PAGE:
Maybe it’s because Apple’s lawyers have had their hands full with other matters, who’s to say? All I know is that the three-week auction of the Unauthorized iPod U2 vs. Negativland Special Edition went off without a hitch. 20 people submitted 31 bids, with the winner being Francis Schmit, with a high bid of $667. Francis actually lives in Luxembourg, and tells me he heard about the auction from the article in the French newspaper Libération. Vive le France! Or, I suppose, Luxembourg.
After I got Francis’ money, I donated $217.50 of it—the final bid minus the $449.50 cost of materials—to Downhill Battle. Then I packed up the iPod, and shipped it off. Part of me feels wistful at sending it away, while the other part is glad to have the thing out of my bedroom. Now somebody else can have his hands on it. Whether Francis mounts it in a glass case or takes it on the metro is up to him.
It’s been an interesting six months. The so-called mainstream media gave my iPod plenty of coverage: There was the aforementioned Libération article, two articles in Wired, a killer editorial in Canada’s Globe & Mail, and an Alternet story that used my iPod as a lead-in to Downhill Battle and intellectual property issues in general. And of course, there were dozens of blogs who were kind enough to link to me—check out the tracked referrals on these three pages to follow the feedback. I also received lots of supportive emails from complete strangers, and a little bit of hate mail. I still don’t understand the rationale behind the hate mail: If I took the time to write an email to every person who I thought was an idiot, I’d never get out of my apartment.
My fifteen minutes of fame had two difficult aspects to it—I mean, besides the part about playing chicken with a legal team bigger than a city block. First, it’s pretty much impossible to explain this to your parents, unless your last name happens to be Lessig. I tried to fill my parents in on why I was doing the whole thing, but only found myself spinning a byzantine web of unfamiliar names that only served to further their suspicion that all this highfalutin’ talk about the future is a smokescreen for the fact that I don’t actually have a career. “See, back in 1991 Island Records sued Negativland over an album called U2 which sampled U2 but wasn’t by U2 it was by Negativland, and then Apple and U2 made an iPod together last year, so I bought one and pre-loaded Negativland songs onto it, sort of like a DJ remixing two songs together, or maybe like Duchamp, right, and then I offered it for auction on eBay and I was going to give the profits to Downhill Battle, no, they’re not related to U2 or Negativland or Apple or Island Records, but they’re a non-profit that—ah, forget it. So, you still want me to take the LSAT or what?”
The second difficult aspect was slowing down from internet time to legal time when it was necessary to do so. When the auction was up on eBay, it was fun to reply to people’s emails and read the new blog entries that came flowing steadily down my PubSub feed. But after the auction was shut down, I decided not to make any moves until I got some good legal advice. That took months (it didn’t help that I did a lot of travelling in December), and meanwhile I could feel the restless minds of the blogosphere move on to the next topic. You like to think you’re mature enough not to be swayed by the high-school-prom aspects of online life, but hey, I’m only human.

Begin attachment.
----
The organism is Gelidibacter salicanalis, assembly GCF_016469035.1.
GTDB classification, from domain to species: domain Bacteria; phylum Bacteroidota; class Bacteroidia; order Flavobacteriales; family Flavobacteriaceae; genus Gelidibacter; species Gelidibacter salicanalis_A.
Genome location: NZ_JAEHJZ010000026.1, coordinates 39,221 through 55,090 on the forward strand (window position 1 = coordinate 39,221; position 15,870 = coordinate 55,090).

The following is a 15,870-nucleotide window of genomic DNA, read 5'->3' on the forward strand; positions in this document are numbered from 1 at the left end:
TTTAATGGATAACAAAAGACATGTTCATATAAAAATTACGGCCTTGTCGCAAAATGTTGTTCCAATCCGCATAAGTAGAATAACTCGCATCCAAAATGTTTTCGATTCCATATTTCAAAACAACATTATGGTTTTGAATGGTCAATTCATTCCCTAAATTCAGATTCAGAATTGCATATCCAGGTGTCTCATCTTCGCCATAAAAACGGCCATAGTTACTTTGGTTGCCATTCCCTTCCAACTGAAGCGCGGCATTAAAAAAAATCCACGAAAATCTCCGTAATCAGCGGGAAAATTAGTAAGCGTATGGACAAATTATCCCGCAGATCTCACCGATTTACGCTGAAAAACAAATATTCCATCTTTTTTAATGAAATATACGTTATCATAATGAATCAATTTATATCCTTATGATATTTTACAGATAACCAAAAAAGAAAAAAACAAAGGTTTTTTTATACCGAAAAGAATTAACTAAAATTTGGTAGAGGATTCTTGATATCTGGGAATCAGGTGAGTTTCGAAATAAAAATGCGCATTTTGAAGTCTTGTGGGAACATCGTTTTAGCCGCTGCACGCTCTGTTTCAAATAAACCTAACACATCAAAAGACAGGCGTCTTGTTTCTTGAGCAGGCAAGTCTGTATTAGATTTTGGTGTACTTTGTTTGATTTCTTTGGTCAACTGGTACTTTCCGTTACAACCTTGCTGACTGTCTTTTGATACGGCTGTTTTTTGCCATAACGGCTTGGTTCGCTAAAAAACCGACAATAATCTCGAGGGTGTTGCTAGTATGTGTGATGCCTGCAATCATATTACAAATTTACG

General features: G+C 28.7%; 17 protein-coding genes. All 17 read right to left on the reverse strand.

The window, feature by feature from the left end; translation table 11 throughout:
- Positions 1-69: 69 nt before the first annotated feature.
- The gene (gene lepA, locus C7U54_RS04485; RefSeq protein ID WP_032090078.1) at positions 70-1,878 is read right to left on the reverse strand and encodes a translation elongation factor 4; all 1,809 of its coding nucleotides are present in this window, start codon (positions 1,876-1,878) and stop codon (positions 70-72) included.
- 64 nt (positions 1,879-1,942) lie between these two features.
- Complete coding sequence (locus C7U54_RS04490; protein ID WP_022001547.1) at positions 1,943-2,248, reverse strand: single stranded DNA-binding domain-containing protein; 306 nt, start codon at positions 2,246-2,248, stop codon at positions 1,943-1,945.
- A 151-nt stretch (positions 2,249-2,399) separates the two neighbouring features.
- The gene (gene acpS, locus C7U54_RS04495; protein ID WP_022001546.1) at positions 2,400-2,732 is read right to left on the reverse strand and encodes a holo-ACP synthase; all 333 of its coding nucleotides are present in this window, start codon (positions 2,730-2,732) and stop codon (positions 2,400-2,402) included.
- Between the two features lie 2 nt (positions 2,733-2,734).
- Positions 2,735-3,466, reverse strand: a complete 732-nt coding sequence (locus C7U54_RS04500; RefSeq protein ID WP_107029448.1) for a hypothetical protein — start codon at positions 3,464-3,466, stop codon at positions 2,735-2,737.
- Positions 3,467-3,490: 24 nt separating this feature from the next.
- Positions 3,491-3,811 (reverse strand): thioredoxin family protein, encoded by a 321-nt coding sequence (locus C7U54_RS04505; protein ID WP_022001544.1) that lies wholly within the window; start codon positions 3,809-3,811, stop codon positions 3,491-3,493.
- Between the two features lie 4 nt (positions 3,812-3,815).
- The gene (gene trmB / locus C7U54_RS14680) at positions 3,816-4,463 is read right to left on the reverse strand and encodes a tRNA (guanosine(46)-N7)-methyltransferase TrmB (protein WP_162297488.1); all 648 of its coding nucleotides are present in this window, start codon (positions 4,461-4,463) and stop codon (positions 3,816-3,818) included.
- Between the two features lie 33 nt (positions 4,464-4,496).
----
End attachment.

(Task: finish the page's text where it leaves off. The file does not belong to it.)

Still, I did wait ‘til I had a good sense of where I stood legally, and I’m glad I did so. I suppose now is a good time to reveal that I had, in fact, been advised by the Electronic Frontier Foundation. In particular, Jason Schultz patiently answered all my questions, even though I was probably the least world-changing case he’d handled all year.
It’s fair to say that this wouldn’t have been possible without Jason and the EFF. So if you think what I did was funny, and you wish there were more of this sort of thing in the world, one way to help make it happen would be to donate to the EFF. The world already has plenty of bratty artists eager to thumb their noses at big corporations. What it needs more of is smart, dedicated lawyers who will give those artists expert advice about exactly what lines to cross, and who might even represent them if their targets go on another legal rampage.
After all, it’s one thing to talk about a case like this on your blog, or on an email list, or over drinks after work, but it’s another to decide to be involved, even just on the level of making a small donation. Do you want to help fight for the future and risk losing? Or do you want to give up ahead of time so you can feel smug about knowing your side never had a chance? Like I told Wired News, I was never in this to be a martyr. I was in this to win. And if I have won, it’s because I had the EFF in my corner. Whether you know it or not, they’re in your corner, too.